After the big run-up in jumbo portfolio lending by banks, portfolio lenders could eventually come close to the capacity of their balance sheets to continue to add loans at the same pace.


“There is a limit to that. At some point, as the supply of loans grows, that capacity could become a constraining factor,” says Wiemken. This could open the door to higher RMBS issuance volumes.


Some relaxation of the “almost super-prime levels” of credit in the jumbo market could also be a spur for more jumbo RMBS issues, according to Wiemken.


“Not only have loans been underwritten to incredibly high [credit quality] standards, you had RMBS transactions with 100 percent loan-level due diligence,” he says.


“As economic activity picks up, the question becomes could that lead lenders to relax their underwriting standards and expand credit to meet market needs?,” wonders Wiemken.


At current yields, jumbo RMBS face another competitor for investor dollars--agency securities.


“If you’re an investor, you’re looking at getting the same yield on private-label RMBS that you can receive from a government-guaranteed security--Fannie Mae, Freddie Mac, Ginnie Mae,” says Cecala. “Why would you take the non-agency?”


Absent a government guarantee, the jumbo RMBS needs a higher yield to attract investors who will otherwise prefer the government-guaranteed securities.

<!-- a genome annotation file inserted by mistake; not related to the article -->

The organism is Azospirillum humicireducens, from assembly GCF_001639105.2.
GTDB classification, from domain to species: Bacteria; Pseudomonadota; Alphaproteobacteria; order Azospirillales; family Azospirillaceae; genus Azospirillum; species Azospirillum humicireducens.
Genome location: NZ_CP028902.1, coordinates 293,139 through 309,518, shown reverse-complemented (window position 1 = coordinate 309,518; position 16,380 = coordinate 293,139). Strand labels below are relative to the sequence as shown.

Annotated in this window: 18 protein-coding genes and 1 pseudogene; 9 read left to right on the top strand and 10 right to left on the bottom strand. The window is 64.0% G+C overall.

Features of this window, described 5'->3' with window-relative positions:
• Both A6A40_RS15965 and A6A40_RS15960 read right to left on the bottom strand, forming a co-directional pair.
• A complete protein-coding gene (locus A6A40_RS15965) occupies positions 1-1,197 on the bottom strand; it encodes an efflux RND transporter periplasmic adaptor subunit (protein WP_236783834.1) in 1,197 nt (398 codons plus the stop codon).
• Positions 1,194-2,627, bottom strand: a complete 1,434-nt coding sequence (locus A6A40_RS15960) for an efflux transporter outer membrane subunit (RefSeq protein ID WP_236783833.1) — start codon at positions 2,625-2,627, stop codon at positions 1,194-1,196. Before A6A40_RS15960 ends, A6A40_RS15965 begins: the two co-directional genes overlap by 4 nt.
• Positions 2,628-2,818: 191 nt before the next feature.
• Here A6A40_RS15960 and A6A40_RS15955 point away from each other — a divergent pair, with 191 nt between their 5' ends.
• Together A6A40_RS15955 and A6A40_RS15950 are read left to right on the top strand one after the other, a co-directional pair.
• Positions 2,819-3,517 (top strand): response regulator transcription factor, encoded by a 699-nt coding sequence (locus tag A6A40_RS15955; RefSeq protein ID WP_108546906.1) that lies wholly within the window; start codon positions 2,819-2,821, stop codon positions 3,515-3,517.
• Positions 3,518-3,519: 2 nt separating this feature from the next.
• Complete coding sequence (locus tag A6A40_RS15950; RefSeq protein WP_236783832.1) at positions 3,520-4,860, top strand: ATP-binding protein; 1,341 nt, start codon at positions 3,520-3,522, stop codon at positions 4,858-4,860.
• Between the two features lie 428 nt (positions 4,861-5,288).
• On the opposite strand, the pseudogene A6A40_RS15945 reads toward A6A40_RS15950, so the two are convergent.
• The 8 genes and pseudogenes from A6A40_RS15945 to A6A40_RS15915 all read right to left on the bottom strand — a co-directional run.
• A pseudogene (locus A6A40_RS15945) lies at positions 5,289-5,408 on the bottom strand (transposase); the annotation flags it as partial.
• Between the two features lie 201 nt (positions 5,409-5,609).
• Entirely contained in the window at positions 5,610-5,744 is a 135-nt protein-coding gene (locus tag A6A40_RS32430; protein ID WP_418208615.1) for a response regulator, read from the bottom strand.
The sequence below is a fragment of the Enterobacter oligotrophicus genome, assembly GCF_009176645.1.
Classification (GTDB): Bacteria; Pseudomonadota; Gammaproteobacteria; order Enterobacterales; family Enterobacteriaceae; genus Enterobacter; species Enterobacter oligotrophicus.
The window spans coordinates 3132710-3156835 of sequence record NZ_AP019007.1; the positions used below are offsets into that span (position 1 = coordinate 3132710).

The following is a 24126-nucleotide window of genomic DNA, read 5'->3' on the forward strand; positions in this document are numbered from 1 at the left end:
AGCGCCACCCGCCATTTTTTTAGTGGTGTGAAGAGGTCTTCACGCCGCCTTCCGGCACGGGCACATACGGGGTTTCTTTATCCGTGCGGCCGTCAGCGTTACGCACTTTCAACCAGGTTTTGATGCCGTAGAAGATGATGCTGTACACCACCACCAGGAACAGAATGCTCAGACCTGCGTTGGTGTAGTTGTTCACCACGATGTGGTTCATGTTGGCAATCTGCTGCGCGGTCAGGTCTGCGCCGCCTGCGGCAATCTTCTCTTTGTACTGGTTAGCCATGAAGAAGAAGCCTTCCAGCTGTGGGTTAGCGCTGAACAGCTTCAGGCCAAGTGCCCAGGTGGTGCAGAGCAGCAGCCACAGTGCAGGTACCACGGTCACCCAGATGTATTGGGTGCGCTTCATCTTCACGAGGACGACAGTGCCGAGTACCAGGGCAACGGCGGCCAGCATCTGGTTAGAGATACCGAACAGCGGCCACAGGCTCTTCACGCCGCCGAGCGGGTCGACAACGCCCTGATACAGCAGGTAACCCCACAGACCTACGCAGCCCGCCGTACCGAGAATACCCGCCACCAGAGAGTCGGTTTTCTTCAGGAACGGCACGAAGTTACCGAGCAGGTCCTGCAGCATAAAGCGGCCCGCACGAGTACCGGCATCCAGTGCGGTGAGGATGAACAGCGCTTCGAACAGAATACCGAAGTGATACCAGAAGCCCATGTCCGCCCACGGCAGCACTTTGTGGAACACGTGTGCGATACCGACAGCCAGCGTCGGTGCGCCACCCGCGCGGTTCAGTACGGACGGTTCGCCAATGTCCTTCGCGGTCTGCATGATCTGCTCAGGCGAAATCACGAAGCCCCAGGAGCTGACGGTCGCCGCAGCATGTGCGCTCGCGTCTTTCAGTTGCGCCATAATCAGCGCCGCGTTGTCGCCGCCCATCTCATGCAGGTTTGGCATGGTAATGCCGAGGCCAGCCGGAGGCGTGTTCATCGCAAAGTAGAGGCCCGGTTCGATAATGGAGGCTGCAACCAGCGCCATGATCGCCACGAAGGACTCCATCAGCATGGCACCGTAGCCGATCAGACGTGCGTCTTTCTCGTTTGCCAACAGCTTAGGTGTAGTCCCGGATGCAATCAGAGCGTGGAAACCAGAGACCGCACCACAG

“They need to be making 5 percent mortgages, or even better 6 percent mortgages, going into these non-agency MBS so the yield can be higher,” Cecala says.


Prospects for a rebound


Some market observers pin their hopes for an RMBS rebound on the advent of higher interest rates when the Fed begins to raise its Federal Funds Rate later this year, as Fed Chair Janet Yellen has signaled.


But that’s not the whole story, says Cecala. The cost of funds for portfolio lenders would also have to rise for it to make a difference.


“We’d have to get out of that differential between the 10-year Treasury and the cost of funds, and the economy would have to improve significantly and the Fed would have to raise the Federal Funds Rate overall before that happens,” says Cecala.


One possible way for the rebound to occur sooner would be to see a resurrection of non-prime or subprime mortgages that carry higher yields.


“There are a handful of lenders that are making loans to people who came out of bankruptcy or who had a foreclosure. They would love to be able to securitize those loans,” says Cecala.


New players


The new nonprime lenders are mostly nonbanking portfolio lenders funded by investors. The lenders attract investments from private-equity funds that are looking for the higher yields. They are offering higher-rate mortgages with rates from 7.5 percent to more than 10 percent to borrowers who went through a foreclosure, bankruptcy or short sale and who have gotten back on their feet and have good cash flow but still have low credit scores.


With down payments of from 25 percent to 40 percent and a recovering housing market, these loans look attractive to investors, according to Cecala.


One of the new entrants to subprime lending is Citadel Servicing Corporation, Irvine, California. The company entered the subprime lending market in 2013 after raising $200 million from investors. According to Citadel’s January 2015 rate sheet, the company offered a 7.5 percent rate for home purchase mortgages with at least 20 percent down and FICO® scores between 650 and 699 to borrowers who may have had a bankruptcy or a foreclosure more than two years prior or who may have had a short sale more than a year earlier. The same loan is available for a refinance if the loan-to-value ratio (LTV) is 75 percent or lower.